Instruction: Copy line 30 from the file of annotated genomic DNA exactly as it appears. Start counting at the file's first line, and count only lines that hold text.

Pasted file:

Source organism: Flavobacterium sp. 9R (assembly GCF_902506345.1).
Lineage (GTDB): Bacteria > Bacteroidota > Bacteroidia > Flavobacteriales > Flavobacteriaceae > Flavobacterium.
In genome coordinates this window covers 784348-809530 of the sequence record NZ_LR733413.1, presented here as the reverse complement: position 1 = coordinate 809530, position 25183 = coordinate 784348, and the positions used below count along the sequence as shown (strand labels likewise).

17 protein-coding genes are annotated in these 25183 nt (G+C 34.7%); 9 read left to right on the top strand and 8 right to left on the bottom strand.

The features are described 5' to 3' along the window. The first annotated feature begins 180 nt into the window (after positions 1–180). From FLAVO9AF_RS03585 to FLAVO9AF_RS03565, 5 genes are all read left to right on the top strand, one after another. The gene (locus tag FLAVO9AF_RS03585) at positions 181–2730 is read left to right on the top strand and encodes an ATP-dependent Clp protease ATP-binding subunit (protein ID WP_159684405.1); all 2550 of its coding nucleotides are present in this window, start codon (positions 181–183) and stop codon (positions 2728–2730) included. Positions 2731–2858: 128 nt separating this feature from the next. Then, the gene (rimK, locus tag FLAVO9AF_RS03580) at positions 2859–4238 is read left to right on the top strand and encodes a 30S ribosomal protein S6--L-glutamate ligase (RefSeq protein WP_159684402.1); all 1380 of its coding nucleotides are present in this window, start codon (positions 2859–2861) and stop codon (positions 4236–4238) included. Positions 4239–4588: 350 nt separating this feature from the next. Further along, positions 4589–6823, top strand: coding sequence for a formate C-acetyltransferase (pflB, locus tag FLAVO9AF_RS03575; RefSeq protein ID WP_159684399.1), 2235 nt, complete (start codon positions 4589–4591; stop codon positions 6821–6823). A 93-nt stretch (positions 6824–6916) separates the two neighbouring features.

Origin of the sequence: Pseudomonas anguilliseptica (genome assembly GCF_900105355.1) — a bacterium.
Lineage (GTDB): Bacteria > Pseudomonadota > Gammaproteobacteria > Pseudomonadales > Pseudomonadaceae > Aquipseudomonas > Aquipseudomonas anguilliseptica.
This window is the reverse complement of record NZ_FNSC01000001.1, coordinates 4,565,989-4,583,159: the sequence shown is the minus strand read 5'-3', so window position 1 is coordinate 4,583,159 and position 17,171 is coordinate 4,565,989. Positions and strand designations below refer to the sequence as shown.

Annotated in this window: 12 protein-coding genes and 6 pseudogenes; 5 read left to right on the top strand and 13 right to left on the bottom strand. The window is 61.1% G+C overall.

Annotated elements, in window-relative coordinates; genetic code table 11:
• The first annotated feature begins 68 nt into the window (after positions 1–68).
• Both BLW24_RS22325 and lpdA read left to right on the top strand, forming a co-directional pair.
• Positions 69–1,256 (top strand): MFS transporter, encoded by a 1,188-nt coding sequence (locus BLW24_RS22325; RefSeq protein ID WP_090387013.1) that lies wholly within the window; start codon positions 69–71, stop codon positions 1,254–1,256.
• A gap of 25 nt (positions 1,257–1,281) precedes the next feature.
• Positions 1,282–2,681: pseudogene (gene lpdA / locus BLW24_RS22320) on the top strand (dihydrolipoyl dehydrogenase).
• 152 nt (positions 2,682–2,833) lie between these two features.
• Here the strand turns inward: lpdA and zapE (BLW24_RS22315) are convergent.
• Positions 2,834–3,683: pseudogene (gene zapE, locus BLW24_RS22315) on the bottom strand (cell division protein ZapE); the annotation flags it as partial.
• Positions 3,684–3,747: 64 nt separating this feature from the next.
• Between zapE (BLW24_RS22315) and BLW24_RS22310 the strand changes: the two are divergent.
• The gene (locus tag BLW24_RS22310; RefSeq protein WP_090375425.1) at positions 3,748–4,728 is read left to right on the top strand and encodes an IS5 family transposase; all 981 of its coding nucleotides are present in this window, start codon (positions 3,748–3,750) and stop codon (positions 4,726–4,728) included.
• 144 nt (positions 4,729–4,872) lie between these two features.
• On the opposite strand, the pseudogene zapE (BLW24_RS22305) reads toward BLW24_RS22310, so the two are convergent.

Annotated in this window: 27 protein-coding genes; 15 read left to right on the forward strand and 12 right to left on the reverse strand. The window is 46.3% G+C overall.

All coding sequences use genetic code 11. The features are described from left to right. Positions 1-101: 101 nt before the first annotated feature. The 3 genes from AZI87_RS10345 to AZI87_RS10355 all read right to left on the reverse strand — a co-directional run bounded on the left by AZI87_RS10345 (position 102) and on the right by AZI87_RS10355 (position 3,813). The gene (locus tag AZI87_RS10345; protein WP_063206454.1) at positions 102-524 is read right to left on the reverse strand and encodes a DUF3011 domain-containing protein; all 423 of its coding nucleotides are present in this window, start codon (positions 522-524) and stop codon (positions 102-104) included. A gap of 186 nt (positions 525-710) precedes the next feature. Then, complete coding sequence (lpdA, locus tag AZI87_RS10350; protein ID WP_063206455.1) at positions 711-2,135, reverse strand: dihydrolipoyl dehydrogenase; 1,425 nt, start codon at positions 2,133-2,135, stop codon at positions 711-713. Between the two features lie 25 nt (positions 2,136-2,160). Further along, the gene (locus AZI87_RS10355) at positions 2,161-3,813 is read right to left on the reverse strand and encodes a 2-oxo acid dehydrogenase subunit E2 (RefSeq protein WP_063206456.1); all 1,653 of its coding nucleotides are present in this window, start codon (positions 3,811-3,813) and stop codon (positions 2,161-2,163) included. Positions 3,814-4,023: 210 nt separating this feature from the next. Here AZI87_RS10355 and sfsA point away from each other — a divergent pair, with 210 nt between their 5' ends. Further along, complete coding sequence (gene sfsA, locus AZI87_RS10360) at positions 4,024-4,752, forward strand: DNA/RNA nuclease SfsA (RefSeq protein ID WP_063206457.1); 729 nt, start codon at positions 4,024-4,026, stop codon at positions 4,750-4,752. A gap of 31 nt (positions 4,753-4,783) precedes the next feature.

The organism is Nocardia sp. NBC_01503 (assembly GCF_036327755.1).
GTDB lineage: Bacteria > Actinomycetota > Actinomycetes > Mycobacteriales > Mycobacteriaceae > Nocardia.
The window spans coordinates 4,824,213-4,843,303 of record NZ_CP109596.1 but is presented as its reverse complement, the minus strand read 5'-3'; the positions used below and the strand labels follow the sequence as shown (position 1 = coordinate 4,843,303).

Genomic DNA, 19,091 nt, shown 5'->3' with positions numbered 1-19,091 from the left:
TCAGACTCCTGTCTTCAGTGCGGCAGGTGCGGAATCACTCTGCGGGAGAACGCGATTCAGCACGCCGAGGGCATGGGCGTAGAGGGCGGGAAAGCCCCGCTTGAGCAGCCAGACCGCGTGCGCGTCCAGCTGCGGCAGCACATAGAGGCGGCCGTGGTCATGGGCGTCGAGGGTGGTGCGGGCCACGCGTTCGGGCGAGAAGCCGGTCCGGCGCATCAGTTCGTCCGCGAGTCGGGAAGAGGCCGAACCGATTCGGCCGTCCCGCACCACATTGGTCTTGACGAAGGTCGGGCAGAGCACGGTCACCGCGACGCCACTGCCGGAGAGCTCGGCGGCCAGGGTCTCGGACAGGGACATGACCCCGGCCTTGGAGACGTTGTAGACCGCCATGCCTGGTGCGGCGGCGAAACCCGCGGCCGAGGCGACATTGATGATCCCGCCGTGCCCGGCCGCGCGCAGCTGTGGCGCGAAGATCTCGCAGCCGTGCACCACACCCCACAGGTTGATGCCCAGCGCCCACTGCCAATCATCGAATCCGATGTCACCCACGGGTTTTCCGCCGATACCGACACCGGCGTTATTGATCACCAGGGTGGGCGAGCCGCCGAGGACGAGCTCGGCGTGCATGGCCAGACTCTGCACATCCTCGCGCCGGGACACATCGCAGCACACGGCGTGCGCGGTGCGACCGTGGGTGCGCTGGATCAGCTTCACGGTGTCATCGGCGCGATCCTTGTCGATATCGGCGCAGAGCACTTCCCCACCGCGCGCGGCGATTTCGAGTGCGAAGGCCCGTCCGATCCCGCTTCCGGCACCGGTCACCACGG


TCAGACTCCTGTCTTCAGTGCGGCAGGTGCGGAATCACTCTGCGGGAGAACGCGATTCAGCACGCCGAGGGCATGGGCGTAGAGGGCGGGAAAGCCCCGCTTGAGCAGCCAGACCGCGTGCGCGTCCAGCTGCGGCAGCACATAGAGGCGGCCGTGGTCATGGGCGTCGAGGGTGGTGCGGGCCACGCGTTCGGGCGAGAAGCCGGTCCGGCGCATCAGTTCGTCCGCGAGTCGGGAAGAGGCCGAACCGATTCGGCCGTCCCGCACCACATTGGTCTTGACGAAGGTCGGGCAGAGCACGGTCACCGCGACGCCACTGCCGGAGAGCTCGGCGGCCAGGGTCTCGGACAGGGACATGACCCCGGCCTTGGAGACGTTGTAGACCGCCATGCCTGGTGCGGCGGCGAAACCCGCGGCCGAGGCGACATTGATGATCCCGCCGTGCCCGGCCGCGCGCAGCTGTGGCGCGAAGATCTCGCAGCCGTGCACCACACCCCACAGGTTGATGCCCAGCGCCCACTGCCAATCATCGAATCCGATGTCACCCACGGGTTTTCCGCCGATACCGACACCGGCGTTATTGATCACCAGGGTGGGCGAGCCGCCGAGGACGAGCTCGGCGTGCATGGCCAGACTCTGCACATCCTCGCGCCGGGACACATCGCAGCACACGGCGTGCGCGGTGCGACCGTGGGTGCGCTGGATCAGCTTCACGGTGTCATCGGCGCGATCCTTGTCGATATCGGCGCAGAGCACTTCCCCACCGCGCGCGGCGATTTCGAGTGCGAAGGCCCGTCCGATCCCGCTTCCGGCACCGGTCACCACGG